Among the delights of Christmas are all the lights. Lights that adorn streets, buildings, yards and homes. No matter the color or configuration, they give off light.
I remember decorating our family tree as a child. There were strings of multicolored bulbs and bubble lights. Best of all was the tree topper — a white light glowing in a silver star — the star for the Christ child.
It is appropriate to celebrate the birth of the Savior with lights. Jesus himself said, “I am the light of the world” (John 8:12).
Not only did Christ tell us he is the light, but he directed his disciples to follow him and do the things that they saw him do. And what he would have us do is also be a light to the world.
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This year my Advent Calendar is a simple printed page that offers daily scriptures to inspire activities to serve those in need. It is part of the Light the World initiative of The Church of Jesus Christ of Latter-day Saints.
Each calendar day, from Dec. 1 to Christmas, there is not only a scripture, but an accompanying short video at mormon.org. Visitors to the site may print the calendar and view a brief Hallmark video produced for this celebration.
The service we perform may be for our families and neighbors, or we may reach out to our wider community. It may be a dollar dropped into a red kettle, a toy purchased for a child or a Christmas wish filled for a nursing home resident. The weather may produce an opportunity to shovel a walk, or exercise patience while maneuvering snow-covered streets.
In the Sermon on the Mount, Jesus declared, “Ye are the light of the world.” He then said, “Let your light so shine before me, that they may see your good works, and glorify your Father which is in heaven” (Matt. 5:4,6).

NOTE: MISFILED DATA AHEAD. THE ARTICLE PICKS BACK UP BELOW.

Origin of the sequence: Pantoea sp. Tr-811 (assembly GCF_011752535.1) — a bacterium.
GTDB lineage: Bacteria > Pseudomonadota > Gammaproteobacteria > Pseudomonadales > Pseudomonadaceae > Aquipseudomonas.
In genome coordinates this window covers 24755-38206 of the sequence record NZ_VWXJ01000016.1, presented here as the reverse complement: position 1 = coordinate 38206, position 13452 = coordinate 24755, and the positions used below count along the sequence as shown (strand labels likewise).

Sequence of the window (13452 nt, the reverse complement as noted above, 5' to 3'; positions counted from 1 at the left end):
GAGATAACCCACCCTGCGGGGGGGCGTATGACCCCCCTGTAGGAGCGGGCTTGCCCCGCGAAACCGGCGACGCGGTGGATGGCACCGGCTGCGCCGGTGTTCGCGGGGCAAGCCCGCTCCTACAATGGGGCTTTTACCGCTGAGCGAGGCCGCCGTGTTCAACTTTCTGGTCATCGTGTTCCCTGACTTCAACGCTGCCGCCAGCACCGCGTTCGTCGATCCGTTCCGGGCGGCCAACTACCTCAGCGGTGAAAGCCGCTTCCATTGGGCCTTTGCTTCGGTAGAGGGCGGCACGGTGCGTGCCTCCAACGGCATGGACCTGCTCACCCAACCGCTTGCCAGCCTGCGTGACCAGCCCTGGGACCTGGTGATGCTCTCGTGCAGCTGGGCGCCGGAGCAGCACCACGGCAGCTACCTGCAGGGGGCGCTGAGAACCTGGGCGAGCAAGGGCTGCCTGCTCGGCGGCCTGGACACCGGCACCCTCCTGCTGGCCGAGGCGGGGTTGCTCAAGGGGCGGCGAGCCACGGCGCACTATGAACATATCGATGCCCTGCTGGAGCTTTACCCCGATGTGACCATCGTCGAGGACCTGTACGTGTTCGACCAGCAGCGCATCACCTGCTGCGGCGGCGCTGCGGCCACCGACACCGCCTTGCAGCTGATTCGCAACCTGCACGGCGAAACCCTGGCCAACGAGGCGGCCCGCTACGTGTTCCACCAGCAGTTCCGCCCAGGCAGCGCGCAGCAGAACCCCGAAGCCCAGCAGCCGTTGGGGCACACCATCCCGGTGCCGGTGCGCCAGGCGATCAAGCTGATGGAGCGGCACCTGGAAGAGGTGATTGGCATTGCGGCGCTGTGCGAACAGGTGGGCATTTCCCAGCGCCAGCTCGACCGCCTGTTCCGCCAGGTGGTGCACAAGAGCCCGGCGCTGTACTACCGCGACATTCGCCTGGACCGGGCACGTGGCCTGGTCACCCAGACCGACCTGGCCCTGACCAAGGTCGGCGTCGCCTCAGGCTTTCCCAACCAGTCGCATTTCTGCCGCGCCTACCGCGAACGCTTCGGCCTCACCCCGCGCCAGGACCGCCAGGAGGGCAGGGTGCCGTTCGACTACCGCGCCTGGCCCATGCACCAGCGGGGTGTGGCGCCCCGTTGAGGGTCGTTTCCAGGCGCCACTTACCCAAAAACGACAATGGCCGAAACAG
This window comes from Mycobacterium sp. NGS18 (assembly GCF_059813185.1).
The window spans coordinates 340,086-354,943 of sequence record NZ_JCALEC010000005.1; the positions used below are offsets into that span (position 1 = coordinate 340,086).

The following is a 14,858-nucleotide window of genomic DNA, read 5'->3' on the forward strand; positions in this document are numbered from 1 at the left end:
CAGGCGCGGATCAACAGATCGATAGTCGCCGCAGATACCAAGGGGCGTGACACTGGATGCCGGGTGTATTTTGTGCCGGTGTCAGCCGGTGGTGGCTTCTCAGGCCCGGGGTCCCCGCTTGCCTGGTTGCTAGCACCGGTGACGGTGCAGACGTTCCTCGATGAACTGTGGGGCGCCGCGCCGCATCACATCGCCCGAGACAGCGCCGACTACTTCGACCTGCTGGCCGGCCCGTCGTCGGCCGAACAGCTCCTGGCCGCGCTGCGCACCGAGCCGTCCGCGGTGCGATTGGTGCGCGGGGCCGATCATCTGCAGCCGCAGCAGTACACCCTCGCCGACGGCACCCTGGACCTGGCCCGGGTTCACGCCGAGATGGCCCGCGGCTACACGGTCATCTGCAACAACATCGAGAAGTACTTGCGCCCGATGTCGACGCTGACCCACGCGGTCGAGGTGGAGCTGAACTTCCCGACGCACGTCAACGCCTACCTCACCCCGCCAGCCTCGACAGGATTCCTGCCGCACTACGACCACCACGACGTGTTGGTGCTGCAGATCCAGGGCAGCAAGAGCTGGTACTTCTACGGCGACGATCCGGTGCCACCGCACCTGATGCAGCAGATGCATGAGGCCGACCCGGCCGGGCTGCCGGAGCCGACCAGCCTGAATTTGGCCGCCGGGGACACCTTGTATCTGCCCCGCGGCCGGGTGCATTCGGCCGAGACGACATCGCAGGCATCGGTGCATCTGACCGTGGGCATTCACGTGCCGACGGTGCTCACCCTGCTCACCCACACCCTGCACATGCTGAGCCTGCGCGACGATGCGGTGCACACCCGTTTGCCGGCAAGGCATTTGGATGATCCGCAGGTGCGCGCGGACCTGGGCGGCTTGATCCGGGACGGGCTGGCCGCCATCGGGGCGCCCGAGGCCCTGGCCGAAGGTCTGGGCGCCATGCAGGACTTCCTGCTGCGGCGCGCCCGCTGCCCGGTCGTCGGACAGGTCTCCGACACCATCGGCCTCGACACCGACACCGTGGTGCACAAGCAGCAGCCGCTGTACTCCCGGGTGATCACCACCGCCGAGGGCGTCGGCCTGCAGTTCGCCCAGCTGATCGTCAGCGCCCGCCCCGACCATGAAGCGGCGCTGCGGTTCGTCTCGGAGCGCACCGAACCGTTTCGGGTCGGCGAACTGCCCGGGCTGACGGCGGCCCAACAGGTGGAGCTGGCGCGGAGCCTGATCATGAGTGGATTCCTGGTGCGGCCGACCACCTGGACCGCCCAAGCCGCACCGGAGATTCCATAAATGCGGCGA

There are many ways we can let our light shine. A poem entitled “Filling the Lamp” suggests simple steps:
“One thought at a time, One good deed at a time, One prayer, one smile. One scripture memorized and applied in daily life. …One obedient act. …One day lived joyously. One courageous choice. One duty done well and promptly. …One mistake fixed. One offense forgiven. One grateful expression. One kindness shown. …”
“Filling the Lamp,” Rosemary Noble Palmer
Every person is given the Light of Christ, or our conscience, when we come to this earth. That light needs both to be maintained and brightened. As we follow the inner light that God has given us, and the example of his son, Jesus Christ, we become more like him.
The Savior directs his disciples not only to love God, but to love their neighbor. Loving our neighbor is not as easy, perhaps, as loving God, because our neighbors are not perfect. Elder Larry R. Lawrence teaches that service is the real secret of learning to love others.
And through that service we follow the Savior’s commandment to be the light of the world.
“While it is a beautiful sight to see the lights of Christmas, … it is more important to have human lives illuminated by an acceptance of him who is the light of the world” said President Howard W. Hunter.
Each day, one step at a time, we can pattern our lives after the example of the Savior, the light of the world. As we accumulate more light in our spirits, we reflect his light to the world.
The Light the World campaign celebrates the life of Jesus Christ, the Light of the World. By following his teachings, we let His light shine — in our lives and in the lives of others.
Join us this December to Light the World though service.
Glenna M. Christensen is a member of The Church of Jesus Christ of Latter-day Saints.
The Idaho Statesman’s weekly faith column features a rotation of writers from many different faiths and perspectives.